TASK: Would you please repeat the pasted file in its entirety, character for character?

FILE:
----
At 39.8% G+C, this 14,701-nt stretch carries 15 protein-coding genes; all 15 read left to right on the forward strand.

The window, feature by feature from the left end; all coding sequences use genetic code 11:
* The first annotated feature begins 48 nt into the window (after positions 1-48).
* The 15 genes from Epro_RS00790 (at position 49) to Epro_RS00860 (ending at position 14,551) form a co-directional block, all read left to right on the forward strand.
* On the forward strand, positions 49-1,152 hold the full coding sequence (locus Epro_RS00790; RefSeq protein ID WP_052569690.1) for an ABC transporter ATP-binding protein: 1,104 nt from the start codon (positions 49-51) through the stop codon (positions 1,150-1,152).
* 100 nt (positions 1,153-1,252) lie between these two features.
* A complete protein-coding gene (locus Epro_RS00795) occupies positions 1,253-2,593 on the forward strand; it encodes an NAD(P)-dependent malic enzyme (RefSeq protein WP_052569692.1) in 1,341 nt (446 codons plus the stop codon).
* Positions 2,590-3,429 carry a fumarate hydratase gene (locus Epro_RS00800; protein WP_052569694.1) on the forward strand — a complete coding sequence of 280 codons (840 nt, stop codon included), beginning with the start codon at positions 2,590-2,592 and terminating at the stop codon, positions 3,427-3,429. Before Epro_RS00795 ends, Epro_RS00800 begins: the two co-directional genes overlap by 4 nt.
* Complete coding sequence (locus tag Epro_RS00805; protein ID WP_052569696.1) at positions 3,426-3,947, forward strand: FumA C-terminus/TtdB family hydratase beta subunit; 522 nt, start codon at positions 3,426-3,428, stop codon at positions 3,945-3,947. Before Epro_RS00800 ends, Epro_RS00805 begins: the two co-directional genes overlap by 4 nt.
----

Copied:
At 39.8% G+C, this 14,701-nt stretch carries 15 protein-coding genes; all 15 read left to right on the forward strand.

The window, feature by feature from the left end; all coding sequences use genetic code 11:
* The first annotated feature begins 48 nt into the window (after positions 1-48).
* The 15 genes from Epro_RS00790 (at position 49) to Epro_RS00860 (ending at position 14,551) form a co-directional block, all read left to right on the forward strand.
* On the forward strand, positions 49-1,152 hold the full coding sequence (locus Epro_RS00790; RefSeq protein ID WP_052569690.1) for an ABC transporter ATP-binding protein: 1,104 nt from the start codon (positions 49-51) through the stop codon (positions 1,150-1,152).
* 100 nt (positions 1,153-1,252) lie between these two features.
* A complete protein-coding gene (locus Epro_RS00795) occupies positions 1,253-2,593 on the forward strand; it encodes an NAD(P)-dependent malic enzyme (RefSeq protein WP_052569692.1) in 1,341 nt (446 codons plus the stop codon).
* Positions 2,590-3,429 carry a fumarate hydratase gene (locus Epro_RS00800; protein WP_052569694.1) on the forward strand — a complete coding sequence of 280 codons (840 nt, stop codon included), beginning with the start codon at positions 2,590-2,592 and terminating at the stop codon, positions 3,427-3,429. Before Epro_RS00795 ends, Epro_RS00800 begins: the two co-directional genes overlap by 4 nt.
* Complete coding sequence (locus tag Epro_RS00805; protein ID WP_052569696.1) at positions 3,426-3,947, forward strand: FumA C-terminus/TtdB family hydratase beta subunit; 522 nt, start codon at positions 3,426-3,428, stop codon at positions 3,945-3,947. Before Epro_RS00800 ends, Epro_RS00805 begins: the two co-directional genes overlap by 4 nt.